The modern-day juice cleanses are rapidly becoming a fad of the past. Oddly enough, the ancient cleansing practice of panchakarma is becoming much more common, due to its gentle yet effective protocol. Panchakarma is rooted deep in Ayurveda, a preventative medicine system that focuses on the mind-body connection.
This ancient cleanse is a pragmatic, five step detox intended to nourish the system. You are typically guided by an Ayurvedic practitioner, but there are many modern-day versions of the cleanse that work just as well. It is important when embarking on this cleanse to prepare for it, rather than jumping in head first. To prepare, it is encouraged to first start by tweaking your diet and exercise habits. You should cut out all processed foods, including sugar, alcohol, caffeine, meat, gluten, and dairy (with the exception of ghee). You should also up your hydration and start incorporating light movement, while cutting out any high intensity exercise.
After you prepare, it’s time to get into the deeper cleansing. The first step is to change your diet to eat only kitchari, a traditional Indian dish consisting of basmati rice, split mung beans, ghee, and spices. This food is a complete protein and the ghee serves as a source of fat that eases digestion by softening and lubricating the digestive tract. It is encouraged to eat kitchari for three meals a day, for at least three days. You will begin to feel a gentle increase in elimination with no discomfort. The bonus is that you are getting all of your essential nutrients and calories, with no extreme deficit.
The second phase of this cleanse is to incorporate more mind-body healing practices. These include:
Abhyanga (i.e. warm oil massages): You can have someone else massage you or do it yourself. Gently massaging with a carrier oil like sesame oil, coconut oil, or sunflower oil moisturizes the skin, relieves muscle tension, reduces stress and supports lymphatic drainage.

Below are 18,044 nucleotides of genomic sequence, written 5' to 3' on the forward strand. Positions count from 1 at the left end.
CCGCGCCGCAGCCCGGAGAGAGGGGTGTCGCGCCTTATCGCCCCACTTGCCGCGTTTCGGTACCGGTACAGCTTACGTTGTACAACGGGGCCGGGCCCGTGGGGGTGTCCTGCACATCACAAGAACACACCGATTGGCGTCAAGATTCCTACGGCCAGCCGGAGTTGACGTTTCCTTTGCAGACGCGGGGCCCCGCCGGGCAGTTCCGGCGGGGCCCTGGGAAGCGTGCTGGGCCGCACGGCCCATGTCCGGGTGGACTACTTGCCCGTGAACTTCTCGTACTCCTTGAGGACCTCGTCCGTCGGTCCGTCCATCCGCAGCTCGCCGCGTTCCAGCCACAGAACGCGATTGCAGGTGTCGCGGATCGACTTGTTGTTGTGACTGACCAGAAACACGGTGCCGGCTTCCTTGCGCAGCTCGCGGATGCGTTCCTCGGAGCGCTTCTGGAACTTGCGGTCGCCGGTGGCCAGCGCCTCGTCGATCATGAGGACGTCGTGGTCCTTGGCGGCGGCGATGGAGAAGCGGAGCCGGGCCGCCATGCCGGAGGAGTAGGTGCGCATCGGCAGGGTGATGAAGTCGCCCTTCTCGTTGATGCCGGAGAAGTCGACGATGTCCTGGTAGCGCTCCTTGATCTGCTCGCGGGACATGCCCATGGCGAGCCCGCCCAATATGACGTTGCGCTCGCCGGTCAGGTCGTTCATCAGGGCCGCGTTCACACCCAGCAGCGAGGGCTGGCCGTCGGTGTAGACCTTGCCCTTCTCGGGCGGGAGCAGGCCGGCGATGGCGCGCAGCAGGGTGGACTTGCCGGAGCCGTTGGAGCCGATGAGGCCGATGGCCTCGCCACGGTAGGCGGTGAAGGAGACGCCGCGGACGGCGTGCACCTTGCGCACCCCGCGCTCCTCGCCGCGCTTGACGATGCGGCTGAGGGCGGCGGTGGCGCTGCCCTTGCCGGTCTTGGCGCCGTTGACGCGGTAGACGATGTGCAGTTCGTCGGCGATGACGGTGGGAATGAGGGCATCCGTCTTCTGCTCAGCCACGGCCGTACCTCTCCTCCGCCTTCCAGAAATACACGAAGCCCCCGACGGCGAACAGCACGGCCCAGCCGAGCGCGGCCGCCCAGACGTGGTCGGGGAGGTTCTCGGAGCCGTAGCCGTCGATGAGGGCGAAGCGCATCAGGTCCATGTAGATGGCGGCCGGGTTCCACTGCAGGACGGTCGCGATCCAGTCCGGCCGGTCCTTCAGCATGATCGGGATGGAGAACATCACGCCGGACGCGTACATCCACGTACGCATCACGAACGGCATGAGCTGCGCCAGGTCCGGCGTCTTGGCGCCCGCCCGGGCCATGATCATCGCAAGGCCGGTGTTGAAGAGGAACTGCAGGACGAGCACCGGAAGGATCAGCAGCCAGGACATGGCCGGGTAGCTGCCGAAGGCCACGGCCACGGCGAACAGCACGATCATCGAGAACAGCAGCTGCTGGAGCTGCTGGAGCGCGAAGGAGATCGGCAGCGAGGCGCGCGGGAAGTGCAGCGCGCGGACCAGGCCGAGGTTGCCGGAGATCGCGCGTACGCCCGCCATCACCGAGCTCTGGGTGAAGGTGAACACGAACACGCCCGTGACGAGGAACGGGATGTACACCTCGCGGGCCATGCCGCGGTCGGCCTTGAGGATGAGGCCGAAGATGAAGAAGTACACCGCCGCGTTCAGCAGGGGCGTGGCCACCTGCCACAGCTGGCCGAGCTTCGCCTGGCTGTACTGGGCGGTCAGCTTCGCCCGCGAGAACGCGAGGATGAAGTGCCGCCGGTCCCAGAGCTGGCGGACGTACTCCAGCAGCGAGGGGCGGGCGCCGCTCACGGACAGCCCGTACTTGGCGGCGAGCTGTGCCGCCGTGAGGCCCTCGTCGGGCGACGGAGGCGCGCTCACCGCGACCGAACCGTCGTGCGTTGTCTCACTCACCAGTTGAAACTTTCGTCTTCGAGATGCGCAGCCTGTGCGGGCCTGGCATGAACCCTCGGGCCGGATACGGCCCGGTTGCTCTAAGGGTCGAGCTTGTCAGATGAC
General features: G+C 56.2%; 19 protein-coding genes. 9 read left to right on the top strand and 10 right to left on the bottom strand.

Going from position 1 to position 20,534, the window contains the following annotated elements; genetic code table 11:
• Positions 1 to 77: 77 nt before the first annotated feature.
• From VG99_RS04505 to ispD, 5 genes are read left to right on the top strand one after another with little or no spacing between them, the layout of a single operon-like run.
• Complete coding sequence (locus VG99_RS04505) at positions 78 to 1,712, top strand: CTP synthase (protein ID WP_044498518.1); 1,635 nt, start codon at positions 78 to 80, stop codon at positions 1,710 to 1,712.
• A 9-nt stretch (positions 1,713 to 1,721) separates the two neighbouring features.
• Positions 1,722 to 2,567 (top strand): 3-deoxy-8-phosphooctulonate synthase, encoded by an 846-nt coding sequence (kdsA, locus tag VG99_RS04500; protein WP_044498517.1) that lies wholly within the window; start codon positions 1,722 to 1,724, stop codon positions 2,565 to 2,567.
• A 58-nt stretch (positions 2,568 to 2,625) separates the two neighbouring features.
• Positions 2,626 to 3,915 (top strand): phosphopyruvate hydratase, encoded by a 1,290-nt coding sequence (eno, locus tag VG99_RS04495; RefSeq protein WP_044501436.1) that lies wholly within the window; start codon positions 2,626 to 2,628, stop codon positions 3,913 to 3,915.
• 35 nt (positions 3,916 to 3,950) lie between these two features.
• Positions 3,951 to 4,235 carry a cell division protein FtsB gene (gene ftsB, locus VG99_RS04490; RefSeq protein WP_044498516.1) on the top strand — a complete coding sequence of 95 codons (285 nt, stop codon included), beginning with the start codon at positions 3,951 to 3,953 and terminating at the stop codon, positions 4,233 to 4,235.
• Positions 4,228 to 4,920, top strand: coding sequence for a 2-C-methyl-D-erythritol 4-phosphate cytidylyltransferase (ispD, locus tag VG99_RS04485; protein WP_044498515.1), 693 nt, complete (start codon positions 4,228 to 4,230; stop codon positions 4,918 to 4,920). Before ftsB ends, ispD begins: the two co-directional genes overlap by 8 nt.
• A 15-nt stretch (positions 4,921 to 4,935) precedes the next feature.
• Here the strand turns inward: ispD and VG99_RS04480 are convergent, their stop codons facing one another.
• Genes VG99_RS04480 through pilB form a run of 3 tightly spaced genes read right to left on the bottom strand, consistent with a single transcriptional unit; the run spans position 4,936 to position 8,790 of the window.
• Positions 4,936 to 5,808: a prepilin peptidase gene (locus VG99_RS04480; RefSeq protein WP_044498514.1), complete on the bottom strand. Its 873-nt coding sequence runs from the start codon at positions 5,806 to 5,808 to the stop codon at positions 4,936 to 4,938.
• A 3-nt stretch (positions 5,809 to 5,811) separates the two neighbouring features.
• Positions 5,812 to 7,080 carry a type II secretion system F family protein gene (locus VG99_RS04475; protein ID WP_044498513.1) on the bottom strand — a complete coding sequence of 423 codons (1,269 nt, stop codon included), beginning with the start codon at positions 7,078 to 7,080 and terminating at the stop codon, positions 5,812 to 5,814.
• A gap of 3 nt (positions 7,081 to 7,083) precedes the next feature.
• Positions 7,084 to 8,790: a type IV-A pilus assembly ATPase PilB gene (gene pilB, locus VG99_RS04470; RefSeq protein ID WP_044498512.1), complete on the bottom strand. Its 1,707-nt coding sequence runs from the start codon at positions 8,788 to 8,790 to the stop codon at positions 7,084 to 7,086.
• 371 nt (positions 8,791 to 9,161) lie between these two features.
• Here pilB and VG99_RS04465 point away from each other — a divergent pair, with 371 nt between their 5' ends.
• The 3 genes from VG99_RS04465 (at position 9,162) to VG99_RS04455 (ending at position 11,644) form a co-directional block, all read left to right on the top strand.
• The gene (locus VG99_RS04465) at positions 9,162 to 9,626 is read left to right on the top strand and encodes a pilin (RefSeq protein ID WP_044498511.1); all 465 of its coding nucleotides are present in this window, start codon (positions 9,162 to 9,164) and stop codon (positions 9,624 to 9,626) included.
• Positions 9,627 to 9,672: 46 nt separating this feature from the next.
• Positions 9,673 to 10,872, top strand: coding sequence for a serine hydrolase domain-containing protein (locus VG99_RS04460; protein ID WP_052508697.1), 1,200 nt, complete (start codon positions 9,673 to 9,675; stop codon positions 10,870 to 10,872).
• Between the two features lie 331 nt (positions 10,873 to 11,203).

Steam baths and/or saunas: Sweating out toxins is a great addition to cleansing as it has amazing cardiovascular effects by increasing one’s heart rate, blood flow within the skin, cardiac output, and purging of amas.
Dry brushing: This helps to break down and detox lymphatic fluid within the skin barrier.
Cleansing enemas and colonics: While not necessary, enemas and colonics are alternatives to flushing out built-up waste when the buildup is substantial.
Meditation: Since panchakarma is about healing the mind and body, it’s important to connect to the self by meditating and tapping inward to try and release any emotional stress, trauma, or shadow patterns.
Neti pot: By flushing out the nose with warm salt water, you are clearing the nasal passageways from any built up mucus.
Gentle laxatives: Bulking up on soluble fiber helps your body to gently remove built up waste. An example of a gentle laxative is psyllium husk.
Self-reflection practices: In addition to meditation, it’s important to consciously self-reflect by writing about your emotions, thoughts, and desires.
By incorporating these practices into your cleansing regime of kitchari and light exercise (e.g. walking and yoga), your mind and body experience a very soothing but powerful detox. The length of this cleanse can range from three to fourteen days. It is recommended to do a panchakarma three times a year (between seasons) but if you ever feel a bit stagnant, you can incorporate aspects of the cleanse or add kitchari into your regular diet.